September 17, 2008

Dell and Ingram Warn on Technology Demand

By From news reports

Dell and Ingram Micro, two of the biggest computer vendors, warned Tuesday that demand for information technology was weakening, adding to worries that the crisis on Wall Street would hurt corporate and consumer spending.

Neither company mentioned the financial sector, but they were the first major U.S. technology companies to warn investors since Lehman Brothers collapsed, Merrill Lynch was sold and American International Group said it would need a huge loan to survive.

"When you see these failures on Wall Street and the concerns that people have about banks," said Shannon Cross, an analyst for Cross Research, "I think it does cause people to pull back a little on their spending."

Dell, the second-largest maker of personal computers behind Hewlett-Packard, said in August that customers were holding back on purchases.

"The company is seeing further softening in global end-user demand in the current quarter," Dell said Tuesday. Dell added that it expected to incur costs to cut its work force and invest in infrastructure and acquisitions.

Ingram Micro, the world's biggest computer products distributor, cut its third-quarter profit and revenue outlook, saying economic softness in the summer was continuing into September and pressuring operating margins.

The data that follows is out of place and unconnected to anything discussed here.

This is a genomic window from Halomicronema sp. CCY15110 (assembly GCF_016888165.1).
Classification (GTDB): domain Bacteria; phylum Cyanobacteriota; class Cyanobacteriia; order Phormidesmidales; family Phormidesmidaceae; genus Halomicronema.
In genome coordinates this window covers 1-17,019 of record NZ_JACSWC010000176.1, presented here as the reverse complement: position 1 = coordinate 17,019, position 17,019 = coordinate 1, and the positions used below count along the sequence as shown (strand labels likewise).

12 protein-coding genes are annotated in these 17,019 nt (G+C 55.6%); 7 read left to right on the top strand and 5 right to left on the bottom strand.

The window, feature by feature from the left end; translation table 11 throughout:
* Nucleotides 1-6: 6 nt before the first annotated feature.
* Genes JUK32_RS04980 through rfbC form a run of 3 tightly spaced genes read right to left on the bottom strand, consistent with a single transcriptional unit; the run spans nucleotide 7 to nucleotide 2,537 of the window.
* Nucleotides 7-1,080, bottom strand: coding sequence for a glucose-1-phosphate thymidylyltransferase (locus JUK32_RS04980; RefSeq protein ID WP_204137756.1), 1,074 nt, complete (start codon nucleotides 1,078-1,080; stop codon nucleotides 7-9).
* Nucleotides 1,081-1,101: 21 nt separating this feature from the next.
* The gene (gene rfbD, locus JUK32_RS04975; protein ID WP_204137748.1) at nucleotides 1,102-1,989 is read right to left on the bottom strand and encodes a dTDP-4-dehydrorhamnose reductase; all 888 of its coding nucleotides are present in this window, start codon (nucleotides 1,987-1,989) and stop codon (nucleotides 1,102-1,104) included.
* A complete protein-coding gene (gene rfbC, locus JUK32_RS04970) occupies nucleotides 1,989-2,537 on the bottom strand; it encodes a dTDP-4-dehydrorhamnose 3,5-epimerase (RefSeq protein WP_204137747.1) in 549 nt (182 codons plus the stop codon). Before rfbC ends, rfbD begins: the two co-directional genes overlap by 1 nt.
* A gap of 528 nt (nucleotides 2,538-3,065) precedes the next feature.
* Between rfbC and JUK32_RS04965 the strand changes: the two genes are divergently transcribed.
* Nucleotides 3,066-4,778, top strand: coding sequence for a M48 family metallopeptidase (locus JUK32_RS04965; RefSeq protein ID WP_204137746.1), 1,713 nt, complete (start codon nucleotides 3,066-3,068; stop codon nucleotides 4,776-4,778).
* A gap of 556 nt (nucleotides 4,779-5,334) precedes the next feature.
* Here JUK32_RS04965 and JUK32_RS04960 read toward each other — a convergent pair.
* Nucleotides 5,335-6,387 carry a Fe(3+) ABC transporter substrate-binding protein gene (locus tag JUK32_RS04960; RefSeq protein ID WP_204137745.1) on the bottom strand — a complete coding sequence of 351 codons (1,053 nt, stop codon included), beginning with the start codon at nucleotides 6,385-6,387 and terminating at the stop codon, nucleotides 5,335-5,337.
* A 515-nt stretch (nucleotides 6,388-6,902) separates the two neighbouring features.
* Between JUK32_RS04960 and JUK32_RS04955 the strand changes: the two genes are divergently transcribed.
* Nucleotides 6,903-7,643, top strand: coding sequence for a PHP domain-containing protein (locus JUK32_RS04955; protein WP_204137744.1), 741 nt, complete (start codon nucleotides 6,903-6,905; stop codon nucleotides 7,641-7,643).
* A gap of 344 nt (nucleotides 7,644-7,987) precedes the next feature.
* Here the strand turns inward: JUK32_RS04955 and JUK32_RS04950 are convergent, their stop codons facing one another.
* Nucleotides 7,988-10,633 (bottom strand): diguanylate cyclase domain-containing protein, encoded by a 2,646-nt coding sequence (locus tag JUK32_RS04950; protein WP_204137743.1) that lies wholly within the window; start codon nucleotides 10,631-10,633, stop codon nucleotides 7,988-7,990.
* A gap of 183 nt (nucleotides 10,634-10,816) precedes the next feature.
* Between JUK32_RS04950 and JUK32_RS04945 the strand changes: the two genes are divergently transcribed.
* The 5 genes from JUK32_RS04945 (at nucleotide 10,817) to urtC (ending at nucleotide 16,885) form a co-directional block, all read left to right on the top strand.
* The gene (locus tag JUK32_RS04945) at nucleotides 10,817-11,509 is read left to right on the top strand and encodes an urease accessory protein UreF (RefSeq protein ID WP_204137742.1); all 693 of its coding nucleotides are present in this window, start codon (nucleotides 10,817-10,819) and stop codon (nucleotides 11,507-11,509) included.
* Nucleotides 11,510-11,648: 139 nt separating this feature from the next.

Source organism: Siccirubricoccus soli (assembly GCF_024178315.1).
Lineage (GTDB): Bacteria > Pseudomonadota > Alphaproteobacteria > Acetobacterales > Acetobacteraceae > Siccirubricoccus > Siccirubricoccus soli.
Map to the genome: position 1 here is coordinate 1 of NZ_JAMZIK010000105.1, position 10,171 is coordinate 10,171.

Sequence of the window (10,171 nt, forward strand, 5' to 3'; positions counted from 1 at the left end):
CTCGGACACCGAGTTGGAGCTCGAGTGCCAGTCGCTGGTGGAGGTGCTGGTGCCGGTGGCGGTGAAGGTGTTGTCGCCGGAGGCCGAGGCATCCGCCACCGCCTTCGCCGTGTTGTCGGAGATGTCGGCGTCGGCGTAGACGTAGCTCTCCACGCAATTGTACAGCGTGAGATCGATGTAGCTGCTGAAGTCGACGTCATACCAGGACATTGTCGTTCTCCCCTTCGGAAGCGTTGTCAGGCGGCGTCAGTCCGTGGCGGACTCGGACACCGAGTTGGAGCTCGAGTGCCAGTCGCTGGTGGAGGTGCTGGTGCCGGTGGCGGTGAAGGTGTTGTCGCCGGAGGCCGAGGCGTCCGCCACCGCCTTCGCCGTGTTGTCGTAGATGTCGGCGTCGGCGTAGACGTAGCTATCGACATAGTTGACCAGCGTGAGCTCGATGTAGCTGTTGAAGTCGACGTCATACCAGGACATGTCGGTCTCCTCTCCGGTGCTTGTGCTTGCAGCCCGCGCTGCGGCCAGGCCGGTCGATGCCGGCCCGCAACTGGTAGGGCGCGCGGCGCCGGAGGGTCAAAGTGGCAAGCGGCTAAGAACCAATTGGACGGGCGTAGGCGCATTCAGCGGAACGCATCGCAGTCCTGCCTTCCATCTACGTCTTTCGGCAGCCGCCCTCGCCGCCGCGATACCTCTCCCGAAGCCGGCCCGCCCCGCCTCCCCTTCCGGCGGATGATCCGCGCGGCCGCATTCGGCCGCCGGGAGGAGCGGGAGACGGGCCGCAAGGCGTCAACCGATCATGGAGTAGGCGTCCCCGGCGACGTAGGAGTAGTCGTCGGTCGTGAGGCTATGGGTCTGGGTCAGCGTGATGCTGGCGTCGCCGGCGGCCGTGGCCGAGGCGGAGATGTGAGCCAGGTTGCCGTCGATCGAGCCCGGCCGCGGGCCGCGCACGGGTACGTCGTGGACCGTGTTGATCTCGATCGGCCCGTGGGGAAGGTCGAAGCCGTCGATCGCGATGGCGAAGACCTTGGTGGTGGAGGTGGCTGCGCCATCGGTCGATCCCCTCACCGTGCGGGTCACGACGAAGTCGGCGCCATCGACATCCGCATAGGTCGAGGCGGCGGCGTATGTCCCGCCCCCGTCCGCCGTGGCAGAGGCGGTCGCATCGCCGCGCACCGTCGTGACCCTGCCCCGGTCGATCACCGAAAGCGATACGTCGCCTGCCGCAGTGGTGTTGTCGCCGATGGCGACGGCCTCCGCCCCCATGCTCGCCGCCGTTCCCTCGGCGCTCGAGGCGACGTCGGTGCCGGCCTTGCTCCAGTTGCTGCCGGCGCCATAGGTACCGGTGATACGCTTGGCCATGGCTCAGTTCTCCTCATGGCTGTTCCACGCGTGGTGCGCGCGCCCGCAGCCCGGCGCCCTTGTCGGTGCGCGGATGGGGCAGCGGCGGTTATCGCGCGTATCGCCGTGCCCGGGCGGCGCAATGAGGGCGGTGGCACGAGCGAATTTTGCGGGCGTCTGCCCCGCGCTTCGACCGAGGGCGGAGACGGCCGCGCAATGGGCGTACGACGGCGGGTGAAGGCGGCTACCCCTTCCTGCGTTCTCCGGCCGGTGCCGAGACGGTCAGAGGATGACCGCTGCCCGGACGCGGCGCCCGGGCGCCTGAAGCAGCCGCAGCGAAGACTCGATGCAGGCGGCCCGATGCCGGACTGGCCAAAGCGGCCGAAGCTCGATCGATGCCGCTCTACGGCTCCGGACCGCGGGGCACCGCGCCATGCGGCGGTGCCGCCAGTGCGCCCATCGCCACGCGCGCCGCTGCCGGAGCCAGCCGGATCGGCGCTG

"In Europe, we are not seeing the typical September bounce-back from the summer holidays," Gregory Spierkel, the Ingram Micro chief executive, said in a statement. He added that after a stable summer, North America was weakening in September.

The warnings came a day after HP said it would eliminate 24,600 jobs, or 7.5 percent of its work force, as part of its plan for digesting Electronic Data Systems, the computer services giant that HP acquired for $13.9 billion in August.

The layoffs are the start of a three-year plan in which HP will try to unify its existing services business with EDS. Up to half of the eliminated positions may be refilled over the course of the reorganization, HP said.

Analysts said that Dell's outlook might not have the same impact on HP.

"We think HP is well positioned to outperform given its diverse product line up and ability to leverage the EDS channel for incremental sales," the analyst Cross said.

Originally published by Reuters, IHT.

(c) 2008 International Herald Tribune. Provided by ProQuest LLC. All rights Reserved.